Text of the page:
US7489587B2 - Semiconductor memory device capable of controlling clock cycle time for reduced power consumption - Google Patents

Semiconductor memory device capable of controlling clock cycle time for reduced power consumption Download PDF

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US7489587B2
US7489587B2 US11458631 US45863106A US7489587B2 US 7489587 B2 US7489587 B2 US 7489587B2 US 11458631 US11458631 US 11458631 US 45863106 A US45863106 A US 45863106A US 7489587 B2 US7489587 B2 US 7489587B2
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signal
cycle time
delay
input
output
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Debra M. Bell
Paul A. Silvestri
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Micron Technology Inc
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Micron Technology Inc
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    • GPHYSICS
    • G11INFORMATION STORAGE
    • G11CSTATIC STORES
    • G11C7/00Arrangements for writing information into, or reading information out from, a digital store
    • G11C7/22Read-write [R-W] timing or clocking circuits; Read-write [R-W] control signal generators or management 
    • G11C7/222Clock generating, synchronizing or distributing circuits within memory device
    • GPHYSICS
    • G11INFORMATION STORAGE
    • G11CSTATIC STORES
    • G11C7/00Arrangements for writing information into, or reading information out from, a digital store
    • G11C7/22Read-write [R-W] timing or clocking circuits; Read-write [R-W] control signal generators or management 
    • HELECTRICITY
    • H03BASIC ELECTRONIC CIRCUITRY
    • H03LAUTOMATIC CONTROL, STARTING, SYNCHRONISATION, OR STABILISATION OF GENERATORS OF ELECTRONIC OSCILLATIONS OR PULSES
    • H03L7/00Automatic control of frequency or phase; Synchronisation
    • H03L7/06Automatic control of frequency or phase; Synchronisation using a reference signal applied to a frequency- or phase-locked loop
    • H03L7/08Details of the phase-locked loop
    • H03L7/081Details of the phase-locked loop provided with an additional controlled phase shifter
    • H03L7/0812Details of the phase-locked loop provided with an additional controlled phase shifter and where no voltage or current controlled oscillator is used
    • H03L7/0814Details of the phase-locked loop provided with an additional controlled phase shifter and where no voltage or current controlled oscillator is used the phase shifting device being digitally controlled

Abstract

Some embodiments of the invention include a delay locked loop having a delay line for delaying an input signal. The input signal is generated from a first signal. A delay controller controls the delay line to adjust the timing relationship between the first signal and an internal signal. The delay locked loop also includes cycle control circuitry for controlling the cycle time of the signal entering the delay line and the cycle time of the signal exiting the delay line.

Description

This application is a Continuation of U.S. application Ser. No. 10/147,146, filed May 16, 2002 now U.S. Pat. No. 7,319,728, which is incorporated herein by reference.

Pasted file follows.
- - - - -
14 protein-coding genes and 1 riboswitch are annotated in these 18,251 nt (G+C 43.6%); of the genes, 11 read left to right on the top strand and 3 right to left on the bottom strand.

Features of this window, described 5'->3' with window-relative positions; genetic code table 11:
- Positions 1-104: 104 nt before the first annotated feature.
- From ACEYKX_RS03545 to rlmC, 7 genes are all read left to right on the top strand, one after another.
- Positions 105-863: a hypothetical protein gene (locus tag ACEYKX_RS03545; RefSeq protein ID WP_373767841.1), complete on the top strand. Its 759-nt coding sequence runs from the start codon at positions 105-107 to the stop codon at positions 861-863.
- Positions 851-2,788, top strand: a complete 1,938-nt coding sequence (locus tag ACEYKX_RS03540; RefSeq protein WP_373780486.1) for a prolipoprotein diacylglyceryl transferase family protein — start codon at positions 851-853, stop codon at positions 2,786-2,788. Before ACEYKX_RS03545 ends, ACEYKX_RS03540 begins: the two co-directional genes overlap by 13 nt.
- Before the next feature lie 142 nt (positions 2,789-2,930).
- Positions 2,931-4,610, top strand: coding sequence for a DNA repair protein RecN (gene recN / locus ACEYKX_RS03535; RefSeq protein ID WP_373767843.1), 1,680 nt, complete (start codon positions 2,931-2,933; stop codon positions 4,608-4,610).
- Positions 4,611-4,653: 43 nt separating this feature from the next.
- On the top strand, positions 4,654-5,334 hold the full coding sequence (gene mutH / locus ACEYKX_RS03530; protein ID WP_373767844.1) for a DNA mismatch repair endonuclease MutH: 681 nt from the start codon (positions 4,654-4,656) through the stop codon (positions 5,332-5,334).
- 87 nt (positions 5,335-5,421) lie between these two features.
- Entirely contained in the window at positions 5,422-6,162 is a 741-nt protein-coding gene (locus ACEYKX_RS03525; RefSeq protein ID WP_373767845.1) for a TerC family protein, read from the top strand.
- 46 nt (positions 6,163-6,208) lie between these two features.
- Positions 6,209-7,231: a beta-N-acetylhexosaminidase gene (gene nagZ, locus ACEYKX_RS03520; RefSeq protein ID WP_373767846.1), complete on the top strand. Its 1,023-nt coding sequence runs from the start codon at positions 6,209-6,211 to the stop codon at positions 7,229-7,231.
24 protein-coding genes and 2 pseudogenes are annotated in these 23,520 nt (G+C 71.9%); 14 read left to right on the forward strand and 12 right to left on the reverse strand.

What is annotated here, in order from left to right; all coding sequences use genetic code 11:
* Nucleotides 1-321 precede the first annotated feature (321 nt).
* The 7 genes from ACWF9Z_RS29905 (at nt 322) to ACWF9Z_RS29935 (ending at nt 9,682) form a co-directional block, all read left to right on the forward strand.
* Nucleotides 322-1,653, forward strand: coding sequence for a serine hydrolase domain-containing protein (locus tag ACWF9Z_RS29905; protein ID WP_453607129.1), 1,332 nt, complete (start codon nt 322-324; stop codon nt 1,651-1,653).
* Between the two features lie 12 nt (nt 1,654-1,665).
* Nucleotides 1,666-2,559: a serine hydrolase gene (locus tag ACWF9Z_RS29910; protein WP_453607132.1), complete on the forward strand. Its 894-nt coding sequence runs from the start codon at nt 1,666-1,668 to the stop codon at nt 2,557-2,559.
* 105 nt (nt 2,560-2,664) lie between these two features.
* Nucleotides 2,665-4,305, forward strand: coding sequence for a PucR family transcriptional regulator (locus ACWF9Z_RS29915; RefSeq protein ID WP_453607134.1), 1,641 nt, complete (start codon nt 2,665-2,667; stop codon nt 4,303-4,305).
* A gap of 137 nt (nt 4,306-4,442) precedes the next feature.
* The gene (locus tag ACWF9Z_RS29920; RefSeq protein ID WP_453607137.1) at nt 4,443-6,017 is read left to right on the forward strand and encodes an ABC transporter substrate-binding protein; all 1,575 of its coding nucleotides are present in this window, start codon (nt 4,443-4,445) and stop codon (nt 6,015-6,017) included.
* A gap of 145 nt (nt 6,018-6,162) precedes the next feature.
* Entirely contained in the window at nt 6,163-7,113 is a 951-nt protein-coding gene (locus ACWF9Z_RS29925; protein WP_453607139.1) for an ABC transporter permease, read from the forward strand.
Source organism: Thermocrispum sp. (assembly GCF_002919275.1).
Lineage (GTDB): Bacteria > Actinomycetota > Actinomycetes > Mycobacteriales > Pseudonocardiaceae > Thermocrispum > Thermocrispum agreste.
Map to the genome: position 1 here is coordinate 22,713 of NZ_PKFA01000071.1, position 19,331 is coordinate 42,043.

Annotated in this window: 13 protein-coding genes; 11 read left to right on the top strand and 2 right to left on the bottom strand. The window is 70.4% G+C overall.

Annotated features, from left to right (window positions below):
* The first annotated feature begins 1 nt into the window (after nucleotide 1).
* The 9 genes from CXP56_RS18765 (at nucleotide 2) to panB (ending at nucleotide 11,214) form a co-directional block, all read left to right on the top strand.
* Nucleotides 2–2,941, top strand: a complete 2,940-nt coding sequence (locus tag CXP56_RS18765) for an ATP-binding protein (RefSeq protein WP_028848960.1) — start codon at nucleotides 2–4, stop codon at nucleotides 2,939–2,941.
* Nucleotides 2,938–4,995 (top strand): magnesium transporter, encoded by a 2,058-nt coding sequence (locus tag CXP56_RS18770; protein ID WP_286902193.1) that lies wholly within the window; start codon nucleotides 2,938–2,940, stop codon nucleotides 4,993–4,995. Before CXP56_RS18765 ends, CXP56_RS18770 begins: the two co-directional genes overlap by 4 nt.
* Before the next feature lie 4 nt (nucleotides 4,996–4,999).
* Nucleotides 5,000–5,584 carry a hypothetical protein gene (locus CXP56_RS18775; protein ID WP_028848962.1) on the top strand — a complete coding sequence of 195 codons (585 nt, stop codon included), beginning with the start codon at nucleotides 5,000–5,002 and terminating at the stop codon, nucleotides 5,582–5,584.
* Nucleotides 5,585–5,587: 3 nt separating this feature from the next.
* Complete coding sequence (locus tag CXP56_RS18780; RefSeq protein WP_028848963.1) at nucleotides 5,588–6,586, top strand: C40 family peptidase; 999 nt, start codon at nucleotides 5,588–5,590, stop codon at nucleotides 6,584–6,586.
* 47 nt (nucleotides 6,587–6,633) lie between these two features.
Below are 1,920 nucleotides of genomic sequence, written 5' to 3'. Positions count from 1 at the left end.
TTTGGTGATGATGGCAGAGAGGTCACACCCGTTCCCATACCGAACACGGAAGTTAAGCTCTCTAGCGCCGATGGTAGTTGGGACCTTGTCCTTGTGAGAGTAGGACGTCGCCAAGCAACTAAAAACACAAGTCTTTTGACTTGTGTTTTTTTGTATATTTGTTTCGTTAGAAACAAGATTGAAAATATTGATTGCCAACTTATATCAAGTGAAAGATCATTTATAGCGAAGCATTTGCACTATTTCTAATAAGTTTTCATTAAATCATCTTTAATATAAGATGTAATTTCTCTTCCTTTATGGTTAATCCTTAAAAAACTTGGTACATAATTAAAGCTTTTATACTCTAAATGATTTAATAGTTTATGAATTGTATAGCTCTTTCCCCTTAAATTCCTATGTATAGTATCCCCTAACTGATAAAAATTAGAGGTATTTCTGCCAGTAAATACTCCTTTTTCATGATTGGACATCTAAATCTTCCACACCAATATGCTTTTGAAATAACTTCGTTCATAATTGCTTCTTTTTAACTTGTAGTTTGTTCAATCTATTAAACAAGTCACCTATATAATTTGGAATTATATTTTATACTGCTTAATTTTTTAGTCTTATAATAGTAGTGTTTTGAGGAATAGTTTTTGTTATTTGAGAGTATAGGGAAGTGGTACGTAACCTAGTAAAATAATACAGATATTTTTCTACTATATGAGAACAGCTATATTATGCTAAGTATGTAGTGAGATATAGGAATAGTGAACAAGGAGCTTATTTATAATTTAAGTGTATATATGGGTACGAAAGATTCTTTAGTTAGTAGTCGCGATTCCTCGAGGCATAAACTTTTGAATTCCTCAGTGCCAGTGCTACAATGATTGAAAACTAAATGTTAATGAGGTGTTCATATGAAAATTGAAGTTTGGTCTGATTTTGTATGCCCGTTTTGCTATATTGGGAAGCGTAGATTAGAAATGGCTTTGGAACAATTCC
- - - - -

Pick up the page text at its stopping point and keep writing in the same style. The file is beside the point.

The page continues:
FIELD

The embodiments of the invention relate generally to integrated circuits, and in particular to delay locked loops.

BACKGROUND

Delay locked loops (DLL) reside in many integrated circuits for delaying an external signal to obtain an internal signal. The internal signal usually serves as a reference signal for the integrated circuits instead of the external signal because the internal signal matches internal operating conditions of the integrated circuits, such as process, voltage, and temperature, better than the external signal does.

A typical DLL has number of delay elements, forming a delay line. The external signal propagates through a certain number of activated delay elements in the delay line to become the internal signal. The activated delay elements toggle (switch) in every cycle of the external signal. Each delay element consumes power when it toggles. The power consumption is proportional to the number of toggles. In some cases, improving the power consumed by the DLL is necessary.

BRIEF DESCRIPTION OF THE DRAWINGS

FIG. 1 shows a delay locked loop circuit according to an embodiment of the invention.

FIG. 2 shows an example of a timing diagram for FIG. 1.

FIG. 3 shows more detail of the delay locked loop circuit of FIG. 1.

FIG. 4 is a timing diagram of various signals of the DLL of FIG. 3.

FIG. 5 shows a delay line and an adjusting unit of FIG. 3.

FIG. 6 shows a variation of the delay line and the adjusting unit of FIG. 5.

FIG. 7 shows a phase detector according to an embodiment of the invention.

FIG. 8 shows an input cycle controller according to an embodiment of the invention.

FIG. 9 is a timing diagram for FIG. 8.

FIG. 10 shows an output cycle controller according to an embodiment of the invention.

FIG. 11 is a timing diagram for FIG. 10.

FIG. 12 shows an output cycle controller according to another embodiment of the invention.

FIG. 13 is a timing diagram for FIG. 12.

FIG. 14 shows a memory device according to an embodiment of the invention.

FIG. 15 shows a system according to an embodiment of the invention.

DESCRIPTION OF EMBODIMENTS